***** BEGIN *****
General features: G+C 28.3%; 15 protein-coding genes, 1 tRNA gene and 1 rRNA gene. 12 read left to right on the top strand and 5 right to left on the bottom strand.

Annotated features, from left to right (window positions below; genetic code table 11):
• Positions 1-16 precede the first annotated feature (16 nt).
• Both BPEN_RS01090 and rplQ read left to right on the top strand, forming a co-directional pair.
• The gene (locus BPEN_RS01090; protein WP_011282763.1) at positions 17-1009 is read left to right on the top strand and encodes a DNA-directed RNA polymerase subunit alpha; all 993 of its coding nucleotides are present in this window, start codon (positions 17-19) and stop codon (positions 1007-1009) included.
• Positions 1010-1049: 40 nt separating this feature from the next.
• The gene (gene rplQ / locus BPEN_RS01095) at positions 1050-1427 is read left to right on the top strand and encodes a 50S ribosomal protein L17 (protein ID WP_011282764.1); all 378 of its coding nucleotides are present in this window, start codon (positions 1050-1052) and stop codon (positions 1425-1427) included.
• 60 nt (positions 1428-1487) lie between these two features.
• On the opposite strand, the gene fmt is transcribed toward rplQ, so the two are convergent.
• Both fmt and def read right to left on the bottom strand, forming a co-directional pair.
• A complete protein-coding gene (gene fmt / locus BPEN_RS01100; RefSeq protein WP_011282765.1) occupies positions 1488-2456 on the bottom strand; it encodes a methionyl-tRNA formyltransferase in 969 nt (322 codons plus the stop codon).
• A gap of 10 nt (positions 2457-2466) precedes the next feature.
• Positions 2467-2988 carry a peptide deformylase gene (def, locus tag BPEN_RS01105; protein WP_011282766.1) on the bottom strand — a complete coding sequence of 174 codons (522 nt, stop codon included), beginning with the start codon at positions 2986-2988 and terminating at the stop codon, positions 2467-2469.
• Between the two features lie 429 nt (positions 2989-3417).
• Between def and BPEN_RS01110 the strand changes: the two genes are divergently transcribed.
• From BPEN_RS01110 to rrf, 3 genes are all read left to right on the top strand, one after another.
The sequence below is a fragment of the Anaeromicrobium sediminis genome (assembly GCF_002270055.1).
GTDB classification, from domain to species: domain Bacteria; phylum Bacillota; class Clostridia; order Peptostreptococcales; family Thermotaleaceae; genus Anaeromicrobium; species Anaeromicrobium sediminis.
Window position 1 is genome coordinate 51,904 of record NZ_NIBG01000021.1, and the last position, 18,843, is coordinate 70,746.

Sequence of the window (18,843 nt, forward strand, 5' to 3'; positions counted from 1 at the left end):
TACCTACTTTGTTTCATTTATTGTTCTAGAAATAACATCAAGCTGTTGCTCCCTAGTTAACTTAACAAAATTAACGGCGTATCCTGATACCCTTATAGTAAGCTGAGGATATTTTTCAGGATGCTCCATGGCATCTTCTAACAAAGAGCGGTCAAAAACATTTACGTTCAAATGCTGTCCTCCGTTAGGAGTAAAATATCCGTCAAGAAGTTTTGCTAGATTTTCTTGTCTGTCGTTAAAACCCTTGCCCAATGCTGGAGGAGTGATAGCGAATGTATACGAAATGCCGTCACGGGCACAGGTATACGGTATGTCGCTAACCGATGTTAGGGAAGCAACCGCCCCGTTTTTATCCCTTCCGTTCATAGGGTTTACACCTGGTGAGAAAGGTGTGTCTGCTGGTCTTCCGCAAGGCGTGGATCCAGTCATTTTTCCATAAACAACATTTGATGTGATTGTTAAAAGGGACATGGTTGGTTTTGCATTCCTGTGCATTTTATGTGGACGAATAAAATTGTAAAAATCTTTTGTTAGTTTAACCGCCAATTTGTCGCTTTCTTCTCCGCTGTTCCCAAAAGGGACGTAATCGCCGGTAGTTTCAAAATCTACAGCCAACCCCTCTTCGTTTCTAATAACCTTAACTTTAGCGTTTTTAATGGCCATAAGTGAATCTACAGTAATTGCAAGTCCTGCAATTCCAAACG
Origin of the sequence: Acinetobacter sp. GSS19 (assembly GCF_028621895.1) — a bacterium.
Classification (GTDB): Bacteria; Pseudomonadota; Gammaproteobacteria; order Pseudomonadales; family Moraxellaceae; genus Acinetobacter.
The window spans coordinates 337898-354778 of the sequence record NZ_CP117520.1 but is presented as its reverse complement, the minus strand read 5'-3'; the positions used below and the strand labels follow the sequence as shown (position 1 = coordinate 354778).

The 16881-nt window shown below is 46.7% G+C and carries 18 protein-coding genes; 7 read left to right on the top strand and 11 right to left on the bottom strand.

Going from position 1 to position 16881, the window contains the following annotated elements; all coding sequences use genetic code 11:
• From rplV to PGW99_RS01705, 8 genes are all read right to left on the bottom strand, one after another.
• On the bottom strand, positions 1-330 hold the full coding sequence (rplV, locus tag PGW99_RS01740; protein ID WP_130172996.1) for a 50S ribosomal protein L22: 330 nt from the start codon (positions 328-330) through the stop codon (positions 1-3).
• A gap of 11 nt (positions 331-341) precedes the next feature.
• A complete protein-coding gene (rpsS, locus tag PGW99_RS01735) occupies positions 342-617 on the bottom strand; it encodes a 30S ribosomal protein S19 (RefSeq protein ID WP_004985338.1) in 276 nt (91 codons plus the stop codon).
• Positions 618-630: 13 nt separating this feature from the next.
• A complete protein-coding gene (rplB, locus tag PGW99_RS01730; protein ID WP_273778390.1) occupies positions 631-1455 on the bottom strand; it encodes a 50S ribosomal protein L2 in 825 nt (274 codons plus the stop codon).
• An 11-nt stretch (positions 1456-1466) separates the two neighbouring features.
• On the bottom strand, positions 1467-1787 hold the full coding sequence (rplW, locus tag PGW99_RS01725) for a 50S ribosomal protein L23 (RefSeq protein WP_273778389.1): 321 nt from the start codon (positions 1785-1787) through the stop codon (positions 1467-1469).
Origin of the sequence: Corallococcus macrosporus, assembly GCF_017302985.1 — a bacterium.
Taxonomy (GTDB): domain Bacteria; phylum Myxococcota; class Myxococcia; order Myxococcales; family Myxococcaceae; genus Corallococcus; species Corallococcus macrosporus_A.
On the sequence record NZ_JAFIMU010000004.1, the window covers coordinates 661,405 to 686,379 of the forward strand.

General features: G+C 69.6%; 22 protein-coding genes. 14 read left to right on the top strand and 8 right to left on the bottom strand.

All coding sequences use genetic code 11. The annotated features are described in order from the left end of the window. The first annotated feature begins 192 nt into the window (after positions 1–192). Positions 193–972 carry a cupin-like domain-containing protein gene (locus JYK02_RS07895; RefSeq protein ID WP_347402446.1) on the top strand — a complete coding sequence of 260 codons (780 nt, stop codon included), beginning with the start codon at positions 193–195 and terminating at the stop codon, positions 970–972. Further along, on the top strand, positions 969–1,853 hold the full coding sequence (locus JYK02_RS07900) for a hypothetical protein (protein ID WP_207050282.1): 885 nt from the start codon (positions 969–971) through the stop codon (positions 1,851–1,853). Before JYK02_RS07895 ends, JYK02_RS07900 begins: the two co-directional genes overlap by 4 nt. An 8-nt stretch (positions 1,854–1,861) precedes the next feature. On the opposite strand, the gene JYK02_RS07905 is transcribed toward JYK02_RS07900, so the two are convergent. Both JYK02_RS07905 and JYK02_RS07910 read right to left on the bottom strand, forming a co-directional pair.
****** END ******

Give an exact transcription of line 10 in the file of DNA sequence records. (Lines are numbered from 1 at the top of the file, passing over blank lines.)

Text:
• Both fmt and def read right to left on the bottom strand, forming a co-directional pair.